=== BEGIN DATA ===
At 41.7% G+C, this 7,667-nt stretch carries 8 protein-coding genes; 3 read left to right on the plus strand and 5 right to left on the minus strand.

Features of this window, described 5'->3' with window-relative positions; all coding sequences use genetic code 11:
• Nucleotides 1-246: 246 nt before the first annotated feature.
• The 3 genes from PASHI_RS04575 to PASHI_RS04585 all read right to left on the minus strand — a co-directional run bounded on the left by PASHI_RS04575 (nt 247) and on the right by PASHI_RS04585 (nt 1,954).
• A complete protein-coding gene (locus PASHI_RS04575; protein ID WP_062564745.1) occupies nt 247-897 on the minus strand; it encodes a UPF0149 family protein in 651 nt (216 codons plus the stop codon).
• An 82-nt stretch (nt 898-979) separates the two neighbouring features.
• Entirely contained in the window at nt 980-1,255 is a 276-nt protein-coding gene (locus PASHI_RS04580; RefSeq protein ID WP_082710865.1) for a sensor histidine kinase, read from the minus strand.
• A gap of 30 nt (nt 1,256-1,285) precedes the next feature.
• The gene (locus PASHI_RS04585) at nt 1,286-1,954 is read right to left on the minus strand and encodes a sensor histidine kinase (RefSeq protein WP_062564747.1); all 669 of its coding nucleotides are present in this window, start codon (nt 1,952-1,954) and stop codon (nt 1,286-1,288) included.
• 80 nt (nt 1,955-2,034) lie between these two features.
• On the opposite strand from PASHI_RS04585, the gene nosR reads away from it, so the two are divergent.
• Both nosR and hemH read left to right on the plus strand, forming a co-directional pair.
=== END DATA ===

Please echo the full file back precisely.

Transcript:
At 41.7% G+C, this 7,667-nt stretch carries 8 protein-coding genes; 3 read left to right on the plus strand and 5 right to left on the minus strand.

Features of this window, described 5'->3' with window-relative positions; all coding sequences use genetic code 11:
• Nucleotides 1-246: 246 nt before the first annotated feature.
• The 3 genes from PASHI_RS04575 to PASHI_RS04585 all read right to left on the minus strand — a co-directional run bounded on the left by PASHI_RS04575 (nt 247) and on the right by PASHI_RS04585 (nt 1,954).
• A complete protein-coding gene (locus PASHI_RS04575; protein ID WP_062564745.1) occupies nt 247-897 on the minus strand; it encodes a UPF0149 family protein in 651 nt (216 codons plus the stop codon).
• An 82-nt stretch (nt 898-979) separates the two neighbouring features.
• Entirely contained in the window at nt 980-1,255 is a 276-nt protein-coding gene (locus PASHI_RS04580; RefSeq protein ID WP_082710865.1) for a sensor histidine kinase, read from the minus strand.
• A gap of 30 nt (nt 1,256-1,285) precedes the next feature.
• The gene (locus PASHI_RS04585) at nt 1,286-1,954 is read right to left on the minus strand and encodes a sensor histidine kinase (RefSeq protein WP_062564747.1); all 669 of its coding nucleotides are present in this window, start codon (nt 1,952-1,954) and stop codon (nt 1,286-1,288) included.
• 80 nt (nt 1,955-2,034) lie between these two features.
• On the opposite strand from PASHI_RS04585, the gene nosR reads away from it, so the two are divergent.
• Both nosR and hemH read left to right on the plus strand, forming a co-directional pair.